The President does have the authority to refuse to enforce laws he believes are unconstitutional. But he cannot refuse to enforce laws because he disagrees with them, or to gain political advantage, such as delaying implementation of a law until after the next election, attempting to deceive the American people as to what has been enacted until the next election passes. The Office of Legal Counsel in the U.S. Justice Department exists to advise the President as to his legal powers. And this is what legal opinions issued by that office have said.
Similarly, in Clinton v. City of New York, the Supreme Court ruled, “There is no provision in the Constitution that authorizes the president to enact, to amend, or to repeal statutes…. The only constitutional power the president has to suspend or repeal statutes is to veto a bill or propose new legislation.”
The Lawless President President Obama has engaged in such lawless usurpation of authority most of all in regard to his pride and joy, Obamacare, which he finagled through Congress in 2010 on a strict party line vote, openly buying off recalcitrant Democrats who foresaw the coming train wreck with various political sweeteners at taxpayer expense. But now that it has passed, he refuses to implement it as passed, even though former House Speaker Nancy Pelosi famously said we would have to pass it to find out what is in it. But not when the public finding out what is in it might lead to political disadvantage for the Democrats, apparently.
The lawlessness started even before President Obama’s re-election. The law provided for $716 billion in cuts to Medicare in the first 10 years alone. But to evade political retribution for these cuts, the President delayed them until after the election, and dishonestly misrepresented them during the campaign. He and his campaign told voters the cuts involved only reductions in “overpayments” to doctors and hospitals providing health care to seniors, and in “subsidies” to insurance companies, which millions of seniors had chosen to provide their Medicare benefits under Medicare Part C, saying actual Medicare “benefits were not affected at all”— “not by one dime.”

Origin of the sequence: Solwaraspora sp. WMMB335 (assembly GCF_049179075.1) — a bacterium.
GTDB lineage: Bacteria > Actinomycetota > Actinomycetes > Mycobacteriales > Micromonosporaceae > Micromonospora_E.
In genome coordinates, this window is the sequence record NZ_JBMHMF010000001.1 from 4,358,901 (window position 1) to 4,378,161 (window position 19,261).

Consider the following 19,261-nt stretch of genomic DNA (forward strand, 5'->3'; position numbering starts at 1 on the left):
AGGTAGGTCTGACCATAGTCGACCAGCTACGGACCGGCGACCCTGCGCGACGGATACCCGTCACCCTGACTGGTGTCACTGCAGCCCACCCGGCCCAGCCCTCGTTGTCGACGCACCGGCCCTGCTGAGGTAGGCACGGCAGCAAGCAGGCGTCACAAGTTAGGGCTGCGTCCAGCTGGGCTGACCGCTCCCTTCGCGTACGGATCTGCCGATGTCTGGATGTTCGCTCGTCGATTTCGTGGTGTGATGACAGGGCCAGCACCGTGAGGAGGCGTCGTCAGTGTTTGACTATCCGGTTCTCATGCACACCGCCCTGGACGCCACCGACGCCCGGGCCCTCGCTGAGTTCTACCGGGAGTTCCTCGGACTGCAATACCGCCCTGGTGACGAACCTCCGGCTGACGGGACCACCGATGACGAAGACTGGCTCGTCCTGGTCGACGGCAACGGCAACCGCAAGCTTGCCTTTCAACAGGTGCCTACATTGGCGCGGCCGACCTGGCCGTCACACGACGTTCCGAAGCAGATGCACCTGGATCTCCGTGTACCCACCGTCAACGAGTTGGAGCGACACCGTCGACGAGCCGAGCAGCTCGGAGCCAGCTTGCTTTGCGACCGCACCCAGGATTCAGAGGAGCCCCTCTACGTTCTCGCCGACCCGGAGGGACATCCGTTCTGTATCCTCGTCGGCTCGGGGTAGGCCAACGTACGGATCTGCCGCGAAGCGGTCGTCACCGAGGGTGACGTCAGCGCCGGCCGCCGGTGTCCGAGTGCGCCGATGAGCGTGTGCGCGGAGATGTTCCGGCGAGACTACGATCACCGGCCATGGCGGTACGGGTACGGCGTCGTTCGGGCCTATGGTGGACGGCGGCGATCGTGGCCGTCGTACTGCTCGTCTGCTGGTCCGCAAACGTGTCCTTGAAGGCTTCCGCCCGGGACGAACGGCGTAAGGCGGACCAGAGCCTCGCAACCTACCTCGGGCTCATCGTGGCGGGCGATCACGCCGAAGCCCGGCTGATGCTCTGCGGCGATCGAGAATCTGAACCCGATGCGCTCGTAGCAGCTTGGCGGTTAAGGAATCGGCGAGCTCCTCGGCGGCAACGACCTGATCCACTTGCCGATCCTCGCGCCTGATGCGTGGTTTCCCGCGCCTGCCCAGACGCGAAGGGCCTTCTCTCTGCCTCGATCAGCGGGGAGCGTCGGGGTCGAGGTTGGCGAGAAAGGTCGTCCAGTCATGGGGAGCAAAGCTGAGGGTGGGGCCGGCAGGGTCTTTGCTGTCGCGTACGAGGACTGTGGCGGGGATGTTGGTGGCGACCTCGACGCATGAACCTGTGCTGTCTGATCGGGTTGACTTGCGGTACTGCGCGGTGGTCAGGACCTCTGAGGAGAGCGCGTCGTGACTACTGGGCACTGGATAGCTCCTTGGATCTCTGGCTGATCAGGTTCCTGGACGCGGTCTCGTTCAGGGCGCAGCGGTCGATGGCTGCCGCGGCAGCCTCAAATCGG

The President did not want seniors to be able to see in their own lives that these gross mischaracterizations were not true. The Medicare Chief Actuary explained that within a few years, the cuts would reduce Medicare payments to doctors and hospitals to only about half what is paid under Medicaid for health care for the poor, which studies have documented results in poor health care for the poor. So the cuts disappeared until after the election, by illegal Presidential decree.
Similarly, the Obamacare law provided that insurance companies could not decline coverage for children with pre-existing conditions, but in an alleged mistake, the law as passed said that did not become effective until January, 2014. But to gain political advantage before the 2012 elections, HHS issued a rule declaring that this popular provision would become effective on September 23, 2010. Intimidated from challenging the illegal rule in court, health insurers began withdrawing the sale of child only policies, resulting in no one selling such policies in almost half the country.
The Obamacare law as passed also provides that the extensive Obamacare subsidies for purchasing health insurance on the exchanges apply in such Exchanges set up by the states, as the law contemplated. But 27 states exercised their right under the law to refuse to set up exchanges, leaving the federal government to do it in those states, primarily because the states were left with no discretion or authority regarding how to organize them. Only 17 states have actually established exchanges on their own. The law as written and passed only provides for the Obamacare exchange health insurance subsidies to apply in these 17 states. So on May 23, 2012, the IRS issued an illegal rule providing that the Obamacare exchange subsidies shall apply in all 50 states any way.
After the President’s re-election, he famously announced a delay for one year of one of the basic pillars of the law, the employer mandate requiring employers of 50 or more full time workers to buy health insurance for their workers, as the government specifies exactly what they must buy. The Obamacare law explicitly says the Obamacare law would become effective in 2014. The President has no legal authority to change that to 2015, as the Supreme Court has ruled. But the President brazenly flouted the law, the Constitution, and the Supreme Court by decreeing the mandate shall be delayed until 2015.
This rewriting of the law as we go is contributing to further Obamacare chaos. The exchange subsidies were only supposed to be available under the Obamacare law to those who do not receive the required employer-provided insurance. But since no such insurance will now be required next year, very few will actually have the elaborate and expensive employer insurance as required. Moreover, the CBO estimates on the cost of Obamacare are based on only a fraction of workers qualifying for the exchange subsidies.